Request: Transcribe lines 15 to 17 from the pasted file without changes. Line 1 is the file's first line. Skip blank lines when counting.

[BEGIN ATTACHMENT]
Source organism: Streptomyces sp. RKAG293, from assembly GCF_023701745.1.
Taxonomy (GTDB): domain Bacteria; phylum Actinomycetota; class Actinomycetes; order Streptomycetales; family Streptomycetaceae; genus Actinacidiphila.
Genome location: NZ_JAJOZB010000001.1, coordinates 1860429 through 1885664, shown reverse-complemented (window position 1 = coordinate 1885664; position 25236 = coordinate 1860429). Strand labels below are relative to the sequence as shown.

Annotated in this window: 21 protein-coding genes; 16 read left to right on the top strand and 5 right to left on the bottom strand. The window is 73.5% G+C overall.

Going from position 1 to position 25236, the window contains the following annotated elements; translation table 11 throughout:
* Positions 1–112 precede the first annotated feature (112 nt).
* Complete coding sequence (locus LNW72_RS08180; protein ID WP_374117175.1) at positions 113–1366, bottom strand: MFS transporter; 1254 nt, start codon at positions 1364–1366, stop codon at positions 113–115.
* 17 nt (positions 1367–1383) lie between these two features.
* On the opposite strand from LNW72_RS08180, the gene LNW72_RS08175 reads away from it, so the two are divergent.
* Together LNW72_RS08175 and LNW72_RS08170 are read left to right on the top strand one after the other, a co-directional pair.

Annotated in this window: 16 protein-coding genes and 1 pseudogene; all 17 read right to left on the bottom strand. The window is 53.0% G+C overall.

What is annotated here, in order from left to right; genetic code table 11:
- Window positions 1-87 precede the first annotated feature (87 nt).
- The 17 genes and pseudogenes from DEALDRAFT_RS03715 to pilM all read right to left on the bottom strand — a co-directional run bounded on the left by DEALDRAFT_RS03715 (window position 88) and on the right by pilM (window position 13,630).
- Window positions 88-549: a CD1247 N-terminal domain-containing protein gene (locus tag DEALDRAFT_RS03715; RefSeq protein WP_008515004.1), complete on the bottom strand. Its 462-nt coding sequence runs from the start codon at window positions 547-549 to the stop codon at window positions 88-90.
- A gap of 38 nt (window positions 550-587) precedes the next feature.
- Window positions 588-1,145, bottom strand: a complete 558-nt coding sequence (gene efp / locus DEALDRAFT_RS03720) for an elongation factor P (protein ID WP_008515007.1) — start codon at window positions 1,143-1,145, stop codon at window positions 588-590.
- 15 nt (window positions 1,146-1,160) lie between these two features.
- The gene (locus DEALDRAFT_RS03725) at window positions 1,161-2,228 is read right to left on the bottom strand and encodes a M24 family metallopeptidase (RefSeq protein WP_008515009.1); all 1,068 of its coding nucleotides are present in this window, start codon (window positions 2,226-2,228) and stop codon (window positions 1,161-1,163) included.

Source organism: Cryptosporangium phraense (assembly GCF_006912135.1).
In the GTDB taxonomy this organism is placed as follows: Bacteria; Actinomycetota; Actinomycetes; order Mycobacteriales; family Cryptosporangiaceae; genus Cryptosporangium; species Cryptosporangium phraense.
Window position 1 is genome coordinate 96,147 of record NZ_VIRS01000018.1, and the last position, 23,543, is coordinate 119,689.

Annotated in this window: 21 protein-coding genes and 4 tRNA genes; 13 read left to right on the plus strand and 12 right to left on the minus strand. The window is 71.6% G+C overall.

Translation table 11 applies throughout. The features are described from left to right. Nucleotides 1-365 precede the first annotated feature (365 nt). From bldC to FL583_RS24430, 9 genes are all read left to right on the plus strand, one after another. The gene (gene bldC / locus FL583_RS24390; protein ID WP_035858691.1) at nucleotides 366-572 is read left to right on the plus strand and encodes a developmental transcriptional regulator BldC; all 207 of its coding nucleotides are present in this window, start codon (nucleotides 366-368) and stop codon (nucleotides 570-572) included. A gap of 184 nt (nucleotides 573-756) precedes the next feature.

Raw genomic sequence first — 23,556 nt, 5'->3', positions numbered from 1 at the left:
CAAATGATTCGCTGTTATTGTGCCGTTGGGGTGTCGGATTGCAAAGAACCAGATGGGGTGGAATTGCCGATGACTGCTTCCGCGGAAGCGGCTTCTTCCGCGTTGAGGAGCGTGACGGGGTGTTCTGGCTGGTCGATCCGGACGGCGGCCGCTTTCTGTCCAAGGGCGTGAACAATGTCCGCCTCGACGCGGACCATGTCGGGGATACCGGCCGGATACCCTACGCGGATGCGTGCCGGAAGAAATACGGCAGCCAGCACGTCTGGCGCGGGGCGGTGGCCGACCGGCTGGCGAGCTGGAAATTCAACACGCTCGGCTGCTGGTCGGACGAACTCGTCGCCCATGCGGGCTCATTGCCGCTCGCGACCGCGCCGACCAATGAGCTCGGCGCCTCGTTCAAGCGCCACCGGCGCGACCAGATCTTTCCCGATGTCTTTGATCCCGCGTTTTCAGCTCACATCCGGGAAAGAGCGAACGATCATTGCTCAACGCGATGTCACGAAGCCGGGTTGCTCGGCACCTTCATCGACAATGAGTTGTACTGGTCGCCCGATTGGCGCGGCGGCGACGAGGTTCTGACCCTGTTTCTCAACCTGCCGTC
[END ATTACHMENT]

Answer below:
- Window positions 88-549: a CD1247 N-terminal domain-containing protein gene (locus tag DEALDRAFT_RS03715; RefSeq protein WP_008515004.1), complete on the bottom strand. Its 462-nt coding sequence runs from the start codon at window positions 547-549 to the stop codon at window positions 88-90.
- A gap of 38 nt (window positions 550-587) precedes the next feature.
- Window positions 588-1,145, bottom strand: a complete 558-nt coding sequence (gene efp / locus DEALDRAFT_RS03720) for an elongation factor P (protein ID WP_008515007.1) — start codon at window positions 1,143-1,145, stop codon at window positions 588-590.